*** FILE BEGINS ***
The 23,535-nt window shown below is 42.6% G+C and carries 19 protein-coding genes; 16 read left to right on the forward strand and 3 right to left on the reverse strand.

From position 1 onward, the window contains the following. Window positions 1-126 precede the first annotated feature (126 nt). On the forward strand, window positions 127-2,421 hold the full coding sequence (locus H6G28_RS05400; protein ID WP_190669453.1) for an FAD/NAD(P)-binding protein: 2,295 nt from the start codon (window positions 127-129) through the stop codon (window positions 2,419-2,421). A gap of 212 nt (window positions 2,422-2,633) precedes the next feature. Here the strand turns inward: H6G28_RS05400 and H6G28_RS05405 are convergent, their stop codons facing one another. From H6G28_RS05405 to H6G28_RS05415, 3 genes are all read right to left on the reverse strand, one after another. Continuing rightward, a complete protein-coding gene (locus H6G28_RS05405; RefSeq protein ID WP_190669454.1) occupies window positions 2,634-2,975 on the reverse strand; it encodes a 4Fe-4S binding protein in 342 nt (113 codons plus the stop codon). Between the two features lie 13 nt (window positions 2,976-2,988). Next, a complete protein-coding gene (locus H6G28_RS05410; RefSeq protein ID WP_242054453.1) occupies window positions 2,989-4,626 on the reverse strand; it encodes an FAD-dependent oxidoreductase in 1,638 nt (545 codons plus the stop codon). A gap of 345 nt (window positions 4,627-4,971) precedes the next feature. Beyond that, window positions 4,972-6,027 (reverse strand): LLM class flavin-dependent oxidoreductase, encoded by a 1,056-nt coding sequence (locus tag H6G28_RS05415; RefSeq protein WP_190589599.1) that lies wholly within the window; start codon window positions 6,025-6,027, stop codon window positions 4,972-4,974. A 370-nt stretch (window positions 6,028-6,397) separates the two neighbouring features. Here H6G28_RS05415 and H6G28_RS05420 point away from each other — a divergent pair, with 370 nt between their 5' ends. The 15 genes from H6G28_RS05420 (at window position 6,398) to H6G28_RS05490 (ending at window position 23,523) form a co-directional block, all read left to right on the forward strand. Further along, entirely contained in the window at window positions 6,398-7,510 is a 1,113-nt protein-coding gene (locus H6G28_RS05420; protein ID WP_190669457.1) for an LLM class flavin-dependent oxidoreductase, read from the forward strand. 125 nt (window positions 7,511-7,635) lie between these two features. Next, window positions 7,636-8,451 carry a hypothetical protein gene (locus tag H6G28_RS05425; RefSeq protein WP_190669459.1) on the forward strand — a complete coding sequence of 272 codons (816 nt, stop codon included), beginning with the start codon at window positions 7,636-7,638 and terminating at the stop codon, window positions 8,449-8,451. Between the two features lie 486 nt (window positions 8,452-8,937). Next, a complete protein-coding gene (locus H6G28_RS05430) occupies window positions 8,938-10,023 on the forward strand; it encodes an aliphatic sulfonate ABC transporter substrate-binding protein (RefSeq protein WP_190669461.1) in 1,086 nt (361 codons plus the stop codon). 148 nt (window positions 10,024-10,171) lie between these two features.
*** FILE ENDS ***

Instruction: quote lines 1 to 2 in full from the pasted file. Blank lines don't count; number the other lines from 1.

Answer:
The 23,535-nt window shown below is 42.6% G+C and carries 19 protein-coding genes; 16 read left to right on the forward strand and 3 right to left on the reverse strand.

From position 1 onward, the window contains the following. Window positions 1-126 precede the first annotated feature (126 nt). On the forward strand, window positions 127-2,421 hold the full coding sequence (locus H6G28_RS05400; protein ID WP_190669453.1) for an FAD/NAD(P)-binding protein: 2,295 nt from the start codon (window positions 127-129) through the stop codon (window positions 2,419-2,421). A gap of 212 nt (window positions 2,422-2,633) precedes the next feature. Here the strand turns inward: H6G28_RS05400 and H6G28_RS05405 are convergent, their stop codons facing one another. From H6G28_RS05405 to H6G28_RS05415, 3 genes are all read right to left on the reverse strand, one after another. Continuing rightward, a complete protein-coding gene (locus H6G28_RS05405; RefSeq protein ID WP_190669454.1) occupies window positions 2,634-2,975 on the reverse strand; it encodes a 4Fe-4S binding protein in 342 nt (113 codons plus the stop codon). Between the two features lie 13 nt (window positions 2,976-2,988). Next, a complete protein-coding gene (locus H6G28_RS05410; RefSeq protein ID WP_242054453.1) occupies window positions 2,989-4,626 on the reverse strand; it encodes an FAD-dependent oxidoreductase in 1,638 nt (545 codons plus the stop codon). A gap of 345 nt (window positions 4,627-4,971) precedes the next feature. Beyond that, window positions 4,972-6,027 (reverse strand): LLM class flavin-dependent oxidoreductase, encoded by a 1,056-nt coding sequence (locus tag H6G28_RS05415; RefSeq protein WP_190589599.1) that lies wholly within the window; start codon window positions 6,025-6,027, stop codon window positions 4,972-4,974. A 370-nt stretch (window positions 6,028-6,397) separates the two neighbouring features. Here H6G28_RS05415 and H6G28_RS05420 point away from each other — a divergent pair, with 370 nt between their 5' ends. The 15 genes from H6G28_RS05420 (at window position 6,398) to H6G28_RS05490 (ending at window position 23,523) form a co-directional block, all read left to right on the forward strand. Further along, entirely contained in the window at window positions 6,398-7,510 is a 1,113-nt protein-coding gene (locus H6G28_RS05420; protein ID WP_190669457.1) for an LLM class flavin-dependent oxidoreductase, read from the forward strand. 125 nt (window positions 7,511-7,635) lie between these two features. Next, window positions 7,636-8,451 carry a hypothetical protein gene (locus tag H6G28_RS05425; RefSeq protein WP_190669459.1) on the forward strand — a complete coding sequence of 272 codons (816 nt, stop codon included), beginning with the start codon at window positions 7,636-7,638 and terminating at the stop codon, window positions 8,449-8,451. Between the two features lie 486 nt (window positions 8,452-8,937). Next, a complete protein-coding gene (locus H6G28_RS05430) occupies window positions 8,938-10,023 on the forward strand; it encodes an aliphatic sulfonate ABC transporter substrate-binding protein (RefSeq protein WP_190669461.1) in 1,086 nt (361 codons plus the stop codon). 148 nt (window positions 10,024-10,171) lie between these two features.